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John Atkinson Posted: Apr 23, 2004 Published: Jan 01, 1999 0 comments
One reason I have never felt the need to invest in a high-end home-theater system is that it is all too easy for me to go 'round to Tom Norton's house. As well as contributing the amplifier measurements and the all-too-rare component review for Stereophile, Tom is technical editor of our companion book, Stereophile Guide to Home Theater (footnote 1). As you might expect, he has access to video equipment that the rest of us can only dream about.
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John Atkinson Posted: Apr 16, 2011 0 comments
"I made this for myself," explained the genial Ron Sutherland, as he showed me the interior of his new monophonic phono preamplifier ($9800/pair). The power supply on the right, which uses both choke and RC smoothing, feeds DC to the active circuitry on the left via a ribbon cable running in a channel machined in the front panel. Plug-in daughterboards are used to change loading and gain and three chassis grounding options allow for the lowest noisefloor: floating, grounded directly, and grounded via a 50 ohm resistor. Ron has used 1/8"-thick circuit boards to lower dielectric effects. There are two outputs to allow a mono cartridge to to be fed to both left and right inputs of the phono preamplifier.
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John Atkinson Posted: Jan 11, 2009 1 comments
Perhaps it was the ridiculously expensive 20Wpc Lars tube amplifiers that Wes Phillips blogged about yesterday, but the modest-looking Prio 620 speakers (price starting at $5750/pair) from Finnish manufacturer Amphion, sounded both sweet and powerful on a track from bassist Brian Bromberg. The titanium-dome tweeter is loaded with Amphion's proprietary waveguide, which matches its dispersion above the low 1.2kHz crossover frequency to that of the twin 6.5" paper-cone woofers.
John Atkinson Posted: Jun 09, 2012 5 comments
"Let me turn off the Tranquility Bases and you'll hear what I am talking about," said Synergistic Research's Ted Denney.

I sighed inside. Ted had been subjecting me to the improvement on room acoustics wrought by his ART Acoustic bowls for the past few years and despite my skepticism, I kept hearing that improvement. Now he was talking about his series of Tranquility Bases. Ranging in price from $995 to $2995, these powered platforms have a ground plane and generate beneficial electromagnetic fields that are said to condition the signals passing through the components sitting on them and drain away the bad fields to ground. Yeah, right!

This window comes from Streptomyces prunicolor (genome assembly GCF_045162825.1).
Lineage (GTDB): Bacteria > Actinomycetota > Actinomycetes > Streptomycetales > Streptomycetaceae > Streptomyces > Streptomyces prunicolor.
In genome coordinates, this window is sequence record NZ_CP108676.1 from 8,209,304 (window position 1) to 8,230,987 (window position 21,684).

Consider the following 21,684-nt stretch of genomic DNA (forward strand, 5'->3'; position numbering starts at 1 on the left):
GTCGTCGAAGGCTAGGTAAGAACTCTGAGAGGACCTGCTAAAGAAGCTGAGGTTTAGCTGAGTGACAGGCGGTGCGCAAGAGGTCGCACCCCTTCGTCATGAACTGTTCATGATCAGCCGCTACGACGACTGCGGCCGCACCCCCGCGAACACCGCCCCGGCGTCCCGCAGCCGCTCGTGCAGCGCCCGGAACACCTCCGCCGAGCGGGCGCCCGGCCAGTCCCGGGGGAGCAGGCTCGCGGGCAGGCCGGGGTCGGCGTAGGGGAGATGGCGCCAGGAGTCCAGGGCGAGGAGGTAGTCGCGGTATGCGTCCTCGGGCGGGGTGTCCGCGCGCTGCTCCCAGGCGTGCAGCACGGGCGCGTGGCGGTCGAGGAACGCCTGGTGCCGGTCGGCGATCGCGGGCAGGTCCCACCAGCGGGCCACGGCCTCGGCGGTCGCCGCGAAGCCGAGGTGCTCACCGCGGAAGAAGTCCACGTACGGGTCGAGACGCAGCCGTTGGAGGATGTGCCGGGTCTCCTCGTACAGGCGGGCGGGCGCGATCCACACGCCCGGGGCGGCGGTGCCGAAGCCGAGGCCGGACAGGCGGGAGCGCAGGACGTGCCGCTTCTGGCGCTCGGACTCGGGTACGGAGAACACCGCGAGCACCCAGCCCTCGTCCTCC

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John Atkinson Posted: Oct 22, 2010 27 comments
When I reported in our report from the 2009 RMAF that I perceived a degradation when Ted Denney of cable manufacturer Synergistic Research removed his tiny ART devices from the room, it triggered a debate that raged not just in the comments following that report but also in our website forum right up to today. The fact is that these small metal bowls are too small to have a significant effect on the acoustics of a room at frequencies below 10kHz or so, yet they seem to improve the accuracy and stability of stereo imaging and even tighten up the sounds of bass instruments. It is a mystery, therefore, how these devices can work. I have conjectured that perhaps they have an effect on the listener’s state of mind rather than the acoustics, but if so, then I don’t comprehend how that effect can be both repeatable and demonstrable. Whatever they do—if they do anything, that is—therefore, I wasn’t sure what to expect when I went into my final room at the 2010 RMAF, the Synergistic room.